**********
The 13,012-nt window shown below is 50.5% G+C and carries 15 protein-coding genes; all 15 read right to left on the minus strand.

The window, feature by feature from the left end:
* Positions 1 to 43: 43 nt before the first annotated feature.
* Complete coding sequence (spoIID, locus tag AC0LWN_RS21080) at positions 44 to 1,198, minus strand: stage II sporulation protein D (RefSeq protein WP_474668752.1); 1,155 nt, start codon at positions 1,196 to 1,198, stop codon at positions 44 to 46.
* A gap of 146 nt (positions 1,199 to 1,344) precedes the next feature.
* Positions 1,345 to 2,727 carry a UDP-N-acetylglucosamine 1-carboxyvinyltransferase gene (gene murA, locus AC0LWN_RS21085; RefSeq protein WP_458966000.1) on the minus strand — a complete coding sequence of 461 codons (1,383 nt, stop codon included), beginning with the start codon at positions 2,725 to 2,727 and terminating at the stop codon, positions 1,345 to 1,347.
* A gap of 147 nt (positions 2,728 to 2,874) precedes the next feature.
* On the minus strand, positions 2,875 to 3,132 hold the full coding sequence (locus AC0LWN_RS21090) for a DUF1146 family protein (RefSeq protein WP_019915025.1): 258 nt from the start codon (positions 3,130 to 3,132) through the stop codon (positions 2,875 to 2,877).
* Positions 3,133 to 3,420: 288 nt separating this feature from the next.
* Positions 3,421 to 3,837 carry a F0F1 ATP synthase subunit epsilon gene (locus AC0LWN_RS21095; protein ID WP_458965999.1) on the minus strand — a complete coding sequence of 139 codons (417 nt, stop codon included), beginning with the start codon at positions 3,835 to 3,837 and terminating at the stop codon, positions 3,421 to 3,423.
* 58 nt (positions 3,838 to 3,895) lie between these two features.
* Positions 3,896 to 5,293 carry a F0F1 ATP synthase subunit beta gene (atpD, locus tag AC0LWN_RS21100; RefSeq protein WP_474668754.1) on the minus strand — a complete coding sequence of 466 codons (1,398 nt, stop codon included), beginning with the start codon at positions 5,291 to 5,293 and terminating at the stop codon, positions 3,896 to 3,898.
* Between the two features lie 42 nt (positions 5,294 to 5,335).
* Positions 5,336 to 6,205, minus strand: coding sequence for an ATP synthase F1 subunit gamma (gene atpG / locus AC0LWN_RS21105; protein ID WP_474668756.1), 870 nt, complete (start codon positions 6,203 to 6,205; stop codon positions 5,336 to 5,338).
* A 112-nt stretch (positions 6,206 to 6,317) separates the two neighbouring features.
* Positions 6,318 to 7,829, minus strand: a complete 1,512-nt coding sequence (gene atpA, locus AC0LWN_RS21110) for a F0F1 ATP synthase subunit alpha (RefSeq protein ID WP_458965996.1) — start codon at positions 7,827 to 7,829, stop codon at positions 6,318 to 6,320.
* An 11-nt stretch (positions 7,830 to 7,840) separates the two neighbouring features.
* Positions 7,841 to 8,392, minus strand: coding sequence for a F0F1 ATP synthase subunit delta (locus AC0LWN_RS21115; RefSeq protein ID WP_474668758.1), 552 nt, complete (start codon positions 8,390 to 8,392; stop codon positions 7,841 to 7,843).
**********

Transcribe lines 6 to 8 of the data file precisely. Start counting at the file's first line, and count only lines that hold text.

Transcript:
* Positions 1,345 to 2,727 carry a UDP-N-acetylglucosamine 1-carboxyvinyltransferase gene (gene murA, locus AC0LWN_RS21085; RefSeq protein WP_458966000.1) on the minus strand — a complete coding sequence of 461 codons (1,383 nt, stop codon included), beginning with the start codon at positions 2,725 to 2,727 and terminating at the stop codon, positions 1,345 to 1,347.
* A gap of 147 nt (positions 2,728 to 2,874) precedes the next feature.
* On the minus strand, positions 2,875 to 3,132 hold the full coding sequence (locus AC0LWN_RS21090) for a DUF1146 family protein (RefSeq protein WP_019915025.1): 258 nt from the start codon (positions 3,130 to 3,132) through the stop codon (positions 2,875 to 2,877).